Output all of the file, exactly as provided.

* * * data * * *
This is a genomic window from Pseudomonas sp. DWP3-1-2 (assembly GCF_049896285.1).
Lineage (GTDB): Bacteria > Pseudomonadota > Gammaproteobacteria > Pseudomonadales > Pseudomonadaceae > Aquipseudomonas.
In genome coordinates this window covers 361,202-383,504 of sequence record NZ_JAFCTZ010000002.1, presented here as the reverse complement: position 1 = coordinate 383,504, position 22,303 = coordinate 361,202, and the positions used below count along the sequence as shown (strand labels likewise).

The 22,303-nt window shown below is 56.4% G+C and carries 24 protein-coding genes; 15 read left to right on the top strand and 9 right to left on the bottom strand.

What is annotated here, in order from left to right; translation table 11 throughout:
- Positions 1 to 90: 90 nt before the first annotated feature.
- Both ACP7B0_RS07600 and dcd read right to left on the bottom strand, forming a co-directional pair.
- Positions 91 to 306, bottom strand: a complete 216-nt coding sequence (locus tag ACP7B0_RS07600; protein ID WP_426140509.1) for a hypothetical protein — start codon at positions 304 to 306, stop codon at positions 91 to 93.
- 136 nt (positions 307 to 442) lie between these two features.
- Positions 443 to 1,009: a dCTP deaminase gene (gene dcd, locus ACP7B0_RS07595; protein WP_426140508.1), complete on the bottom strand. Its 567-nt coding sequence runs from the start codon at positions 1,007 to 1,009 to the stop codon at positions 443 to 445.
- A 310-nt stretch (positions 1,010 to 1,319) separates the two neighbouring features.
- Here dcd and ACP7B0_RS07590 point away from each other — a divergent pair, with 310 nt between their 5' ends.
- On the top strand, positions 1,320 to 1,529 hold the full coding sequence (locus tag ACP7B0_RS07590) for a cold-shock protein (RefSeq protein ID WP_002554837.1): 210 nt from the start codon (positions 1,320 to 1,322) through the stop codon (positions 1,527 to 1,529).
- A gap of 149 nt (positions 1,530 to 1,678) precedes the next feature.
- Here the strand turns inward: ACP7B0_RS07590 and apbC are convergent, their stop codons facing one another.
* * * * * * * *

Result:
This is a genomic window from Pseudomonas sp. DWP3-1-2 (assembly GCF_049896285.1).
Lineage (GTDB): Bacteria > Pseudomonadota > Gammaproteobacteria > Pseudomonadales > Pseudomonadaceae > Aquipseudomonas.
In genome coordinates this window covers 361,202-383,504 of sequence record NZ_JAFCTZ010000002.1, presented here as the reverse complement: position 1 = coordinate 383,504, position 22,303 = coordinate 361,202, and the positions used below count along the sequence as shown (strand labels likewise).

The 22,303-nt window shown below is 56.4% G+C and carries 24 protein-coding genes; 15 read left to right on the top strand and 9 right to left on the bottom strand.

What is annotated here, in order from left to right; translation table 11 throughout:
- Positions 1 to 90: 90 nt before the first annotated feature.
- Both ACP7B0_RS07600 and dcd read right to left on the bottom strand, forming a co-directional pair.
- Positions 91 to 306, bottom strand: a complete 216-nt coding sequence (locus tag ACP7B0_RS07600; protein ID WP_426140509.1) for a hypothetical protein — start codon at positions 304 to 306, stop codon at positions 91 to 93.
- 136 nt (positions 307 to 442) lie between these two features.
- Positions 443 to 1,009: a dCTP deaminase gene (gene dcd, locus ACP7B0_RS07595; protein WP_426140508.1), complete on the bottom strand. Its 567-nt coding sequence runs from the start codon at positions 1,007 to 1,009 to the stop codon at positions 443 to 445.
- A 310-nt stretch (positions 1,010 to 1,319) separates the two neighbouring features.
- Here dcd and ACP7B0_RS07590 point away from each other — a divergent pair, with 310 nt between their 5' ends.
- On the top strand, positions 1,320 to 1,529 hold the full coding sequence (locus tag ACP7B0_RS07590) for a cold-shock protein (RefSeq protein ID WP_002554837.1): 210 nt from the start codon (positions 1,320 to 1,322) through the stop codon (positions 1,527 to 1,529).
- A gap of 149 nt (positions 1,530 to 1,678) precedes the next feature.
- Here the strand turns inward: ACP7B0_RS07590 and apbC are convergent, their stop codons facing one another.